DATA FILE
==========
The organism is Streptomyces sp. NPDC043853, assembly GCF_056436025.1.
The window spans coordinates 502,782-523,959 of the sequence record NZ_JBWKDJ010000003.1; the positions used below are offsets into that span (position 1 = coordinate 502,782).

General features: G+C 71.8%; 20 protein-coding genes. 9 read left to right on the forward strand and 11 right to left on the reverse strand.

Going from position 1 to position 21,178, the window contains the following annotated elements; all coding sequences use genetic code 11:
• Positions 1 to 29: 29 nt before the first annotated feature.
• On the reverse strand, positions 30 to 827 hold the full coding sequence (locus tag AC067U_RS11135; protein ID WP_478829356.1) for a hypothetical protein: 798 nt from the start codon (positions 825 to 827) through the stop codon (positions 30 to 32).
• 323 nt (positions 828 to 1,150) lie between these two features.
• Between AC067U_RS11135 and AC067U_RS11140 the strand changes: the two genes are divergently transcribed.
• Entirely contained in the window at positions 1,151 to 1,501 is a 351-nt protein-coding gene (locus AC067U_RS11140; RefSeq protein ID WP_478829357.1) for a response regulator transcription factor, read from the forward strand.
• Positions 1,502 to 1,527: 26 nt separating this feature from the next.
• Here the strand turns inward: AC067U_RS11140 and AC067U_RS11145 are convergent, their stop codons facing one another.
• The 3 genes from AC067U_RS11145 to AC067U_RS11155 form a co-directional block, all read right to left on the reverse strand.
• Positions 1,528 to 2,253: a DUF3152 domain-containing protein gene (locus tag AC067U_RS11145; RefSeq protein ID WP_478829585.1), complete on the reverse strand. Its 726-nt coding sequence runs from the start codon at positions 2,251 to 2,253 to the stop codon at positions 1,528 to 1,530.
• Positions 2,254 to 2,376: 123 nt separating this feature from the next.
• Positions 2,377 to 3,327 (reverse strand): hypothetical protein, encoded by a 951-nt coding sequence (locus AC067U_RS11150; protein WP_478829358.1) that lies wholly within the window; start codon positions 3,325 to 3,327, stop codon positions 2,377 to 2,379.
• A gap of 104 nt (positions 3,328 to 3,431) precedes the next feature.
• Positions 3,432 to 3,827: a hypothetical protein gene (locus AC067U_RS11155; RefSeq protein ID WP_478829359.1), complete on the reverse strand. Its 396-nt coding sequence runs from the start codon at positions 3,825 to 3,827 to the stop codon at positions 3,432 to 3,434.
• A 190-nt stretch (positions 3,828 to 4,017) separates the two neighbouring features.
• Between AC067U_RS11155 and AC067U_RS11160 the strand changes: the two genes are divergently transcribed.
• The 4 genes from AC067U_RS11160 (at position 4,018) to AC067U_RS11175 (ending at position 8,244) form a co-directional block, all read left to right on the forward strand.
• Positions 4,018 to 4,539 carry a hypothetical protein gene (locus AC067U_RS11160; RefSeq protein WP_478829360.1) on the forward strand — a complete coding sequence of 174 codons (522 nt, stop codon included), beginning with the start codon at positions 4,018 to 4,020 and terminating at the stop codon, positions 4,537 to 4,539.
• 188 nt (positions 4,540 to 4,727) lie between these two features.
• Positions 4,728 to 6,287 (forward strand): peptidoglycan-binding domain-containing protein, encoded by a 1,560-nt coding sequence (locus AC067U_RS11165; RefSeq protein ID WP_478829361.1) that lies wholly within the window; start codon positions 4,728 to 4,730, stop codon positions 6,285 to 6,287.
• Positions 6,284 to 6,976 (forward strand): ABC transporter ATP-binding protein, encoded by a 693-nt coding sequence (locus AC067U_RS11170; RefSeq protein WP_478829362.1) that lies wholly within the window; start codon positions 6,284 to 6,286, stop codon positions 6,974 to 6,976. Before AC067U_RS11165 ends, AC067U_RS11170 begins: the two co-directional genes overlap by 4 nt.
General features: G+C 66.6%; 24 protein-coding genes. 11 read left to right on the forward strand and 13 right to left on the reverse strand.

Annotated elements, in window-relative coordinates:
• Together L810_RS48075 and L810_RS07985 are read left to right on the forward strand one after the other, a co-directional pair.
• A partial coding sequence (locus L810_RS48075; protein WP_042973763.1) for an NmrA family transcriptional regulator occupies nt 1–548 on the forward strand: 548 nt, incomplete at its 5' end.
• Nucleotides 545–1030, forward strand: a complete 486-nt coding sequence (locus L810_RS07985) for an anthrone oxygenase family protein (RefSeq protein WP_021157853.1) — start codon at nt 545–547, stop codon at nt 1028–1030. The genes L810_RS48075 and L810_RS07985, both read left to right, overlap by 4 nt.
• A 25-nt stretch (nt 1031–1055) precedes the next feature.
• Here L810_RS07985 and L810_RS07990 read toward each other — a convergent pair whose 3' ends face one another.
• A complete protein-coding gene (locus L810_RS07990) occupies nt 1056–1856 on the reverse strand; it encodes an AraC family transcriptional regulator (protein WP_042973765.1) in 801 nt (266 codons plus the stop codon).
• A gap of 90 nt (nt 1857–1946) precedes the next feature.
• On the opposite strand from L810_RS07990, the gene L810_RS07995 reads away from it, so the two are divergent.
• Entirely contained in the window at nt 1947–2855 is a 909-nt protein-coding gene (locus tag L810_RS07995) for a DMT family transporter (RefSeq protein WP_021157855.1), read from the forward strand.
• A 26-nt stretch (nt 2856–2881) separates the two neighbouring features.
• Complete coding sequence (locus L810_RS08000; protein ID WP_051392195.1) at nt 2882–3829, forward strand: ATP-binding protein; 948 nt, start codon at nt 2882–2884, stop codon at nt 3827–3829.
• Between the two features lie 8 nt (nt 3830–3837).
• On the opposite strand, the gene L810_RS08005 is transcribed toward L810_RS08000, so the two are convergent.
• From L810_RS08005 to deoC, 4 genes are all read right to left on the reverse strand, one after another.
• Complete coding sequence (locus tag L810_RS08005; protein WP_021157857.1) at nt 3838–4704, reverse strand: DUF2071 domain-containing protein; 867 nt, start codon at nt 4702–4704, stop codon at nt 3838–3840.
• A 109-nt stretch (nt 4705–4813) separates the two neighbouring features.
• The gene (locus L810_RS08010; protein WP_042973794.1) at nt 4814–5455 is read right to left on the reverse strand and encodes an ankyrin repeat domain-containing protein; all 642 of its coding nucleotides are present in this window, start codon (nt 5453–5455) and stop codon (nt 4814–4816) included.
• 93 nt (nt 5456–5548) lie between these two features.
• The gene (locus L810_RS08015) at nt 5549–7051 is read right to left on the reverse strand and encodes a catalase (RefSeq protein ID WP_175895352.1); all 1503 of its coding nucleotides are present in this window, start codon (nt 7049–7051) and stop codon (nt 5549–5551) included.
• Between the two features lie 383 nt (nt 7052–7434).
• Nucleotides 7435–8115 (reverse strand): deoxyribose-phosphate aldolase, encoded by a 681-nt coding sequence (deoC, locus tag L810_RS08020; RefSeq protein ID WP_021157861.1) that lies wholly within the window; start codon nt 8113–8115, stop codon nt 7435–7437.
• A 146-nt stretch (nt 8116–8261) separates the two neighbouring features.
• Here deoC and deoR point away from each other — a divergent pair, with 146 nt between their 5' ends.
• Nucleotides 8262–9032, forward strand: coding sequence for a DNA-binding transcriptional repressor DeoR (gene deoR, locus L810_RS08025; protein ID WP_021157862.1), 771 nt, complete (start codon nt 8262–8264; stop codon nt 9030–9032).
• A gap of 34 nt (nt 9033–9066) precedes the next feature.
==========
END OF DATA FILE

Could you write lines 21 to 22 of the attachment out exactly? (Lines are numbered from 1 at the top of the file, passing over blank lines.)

• Positions 4,018 to 4,539 carry a hypothetical protein gene (locus AC067U_RS11160; RefSeq protein WP_478829360.1) on the forward strand — a complete coding sequence of 174 codons (522 nt, stop codon included), beginning with the start codon at positions 4,018 to 4,020 and terminating at the stop codon, positions 4,537 to 4,539.
• 188 nt (positions 4,540 to 4,727) lie between these two features.